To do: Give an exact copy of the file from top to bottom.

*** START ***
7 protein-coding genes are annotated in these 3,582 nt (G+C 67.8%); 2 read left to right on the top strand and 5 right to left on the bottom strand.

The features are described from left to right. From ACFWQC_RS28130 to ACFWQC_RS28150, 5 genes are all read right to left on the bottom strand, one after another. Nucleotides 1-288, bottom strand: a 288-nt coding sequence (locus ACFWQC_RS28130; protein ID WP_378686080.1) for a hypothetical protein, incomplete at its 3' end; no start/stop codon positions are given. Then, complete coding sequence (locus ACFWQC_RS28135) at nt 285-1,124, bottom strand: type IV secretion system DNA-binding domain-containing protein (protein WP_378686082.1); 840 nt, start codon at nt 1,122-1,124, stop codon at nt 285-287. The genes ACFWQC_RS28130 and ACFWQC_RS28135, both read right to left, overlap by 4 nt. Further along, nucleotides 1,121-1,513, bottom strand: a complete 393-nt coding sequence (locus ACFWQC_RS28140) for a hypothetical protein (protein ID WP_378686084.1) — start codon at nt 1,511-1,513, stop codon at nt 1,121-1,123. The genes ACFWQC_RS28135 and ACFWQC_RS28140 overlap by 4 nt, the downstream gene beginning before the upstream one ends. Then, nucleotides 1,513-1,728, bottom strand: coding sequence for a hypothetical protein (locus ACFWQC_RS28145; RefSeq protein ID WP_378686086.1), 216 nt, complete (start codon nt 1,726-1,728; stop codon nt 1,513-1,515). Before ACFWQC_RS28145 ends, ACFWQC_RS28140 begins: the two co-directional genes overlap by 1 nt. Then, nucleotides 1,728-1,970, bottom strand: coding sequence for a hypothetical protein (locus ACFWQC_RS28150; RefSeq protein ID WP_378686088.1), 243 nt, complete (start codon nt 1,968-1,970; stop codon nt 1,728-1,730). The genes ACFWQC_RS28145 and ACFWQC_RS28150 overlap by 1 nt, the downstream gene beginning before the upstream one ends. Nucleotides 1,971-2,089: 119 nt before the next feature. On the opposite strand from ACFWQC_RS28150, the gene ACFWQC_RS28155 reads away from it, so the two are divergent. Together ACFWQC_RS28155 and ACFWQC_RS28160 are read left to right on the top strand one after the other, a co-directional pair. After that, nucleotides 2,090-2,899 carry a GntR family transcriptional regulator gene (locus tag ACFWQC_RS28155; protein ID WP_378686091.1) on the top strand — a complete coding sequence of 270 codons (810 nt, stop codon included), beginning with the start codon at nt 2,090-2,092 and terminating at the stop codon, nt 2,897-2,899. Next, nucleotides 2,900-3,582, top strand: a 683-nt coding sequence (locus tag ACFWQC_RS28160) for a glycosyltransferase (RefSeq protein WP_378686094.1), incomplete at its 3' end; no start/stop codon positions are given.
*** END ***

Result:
7 protein-coding genes are annotated in these 3,582 nt (G+C 67.8%); 2 read left to right on the top strand and 5 right to left on the bottom strand.

The features are described from left to right. From ACFWQC_RS28130 to ACFWQC_RS28150, 5 genes are all read right to left on the bottom strand, one after another. Nucleotides 1-288, bottom strand: a 288-nt coding sequence (locus ACFWQC_RS28130; protein ID WP_378686080.1) for a hypothetical protein, incomplete at its 3' end; no start/stop codon positions are given. Then, complete coding sequence (locus ACFWQC_RS28135) at nt 285-1,124, bottom strand: type IV secretion system DNA-binding domain-containing protein (protein WP_378686082.1); 840 nt, start codon at nt 1,122-1,124, stop codon at nt 285-287. The genes ACFWQC_RS28130 and ACFWQC_RS28135, both read right to left, overlap by 4 nt. Further along, nucleotides 1,121-1,513, bottom strand: a complete 393-nt coding sequence (locus ACFWQC_RS28140) for a hypothetical protein (protein ID WP_378686084.1) — start codon at nt 1,511-1,513, stop codon at nt 1,121-1,123. The genes ACFWQC_RS28135 and ACFWQC_RS28140 overlap by 4 nt, the downstream gene beginning before the upstream one ends. Then, nucleotides 1,513-1,728, bottom strand: coding sequence for a hypothetical protein (locus ACFWQC_RS28145; RefSeq protein ID WP_378686086.1), 216 nt, complete (start codon nt 1,726-1,728; stop codon nt 1,513-1,515). Before ACFWQC_RS28145 ends, ACFWQC_RS28140 begins: the two co-directional genes overlap by 1 nt. Then, nucleotides 1,728-1,970, bottom strand: coding sequence for a hypothetical protein (locus ACFWQC_RS28150; RefSeq protein ID WP_378686088.1), 243 nt, complete (start codon nt 1,968-1,970; stop codon nt 1,728-1,730). The genes ACFWQC_RS28145 and ACFWQC_RS28150 overlap by 1 nt, the downstream gene beginning before the upstream one ends. Nucleotides 1,971-2,089: 119 nt before the next feature. On the opposite strand from ACFWQC_RS28150, the gene ACFWQC_RS28155 reads away from it, so the two are divergent. Together ACFWQC_RS28155 and ACFWQC_RS28160 are read left to right on the top strand one after the other, a co-directional pair. After that, nucleotides 2,090-2,899 carry a GntR family transcriptional regulator gene (locus tag ACFWQC_RS28155; protein ID WP_378686091.1) on the top strand — a complete coding sequence of 270 codons (810 nt, stop codon included), beginning with the start codon at nt 2,090-2,092 and terminating at the stop codon, nt 2,897-2,899. Next, nucleotides 2,900-3,582, top strand: a 683-nt coding sequence (locus tag ACFWQC_RS28160) for a glycosyltransferase (RefSeq protein WP_378686094.1), incomplete at its 3' end; no start/stop codon positions are given.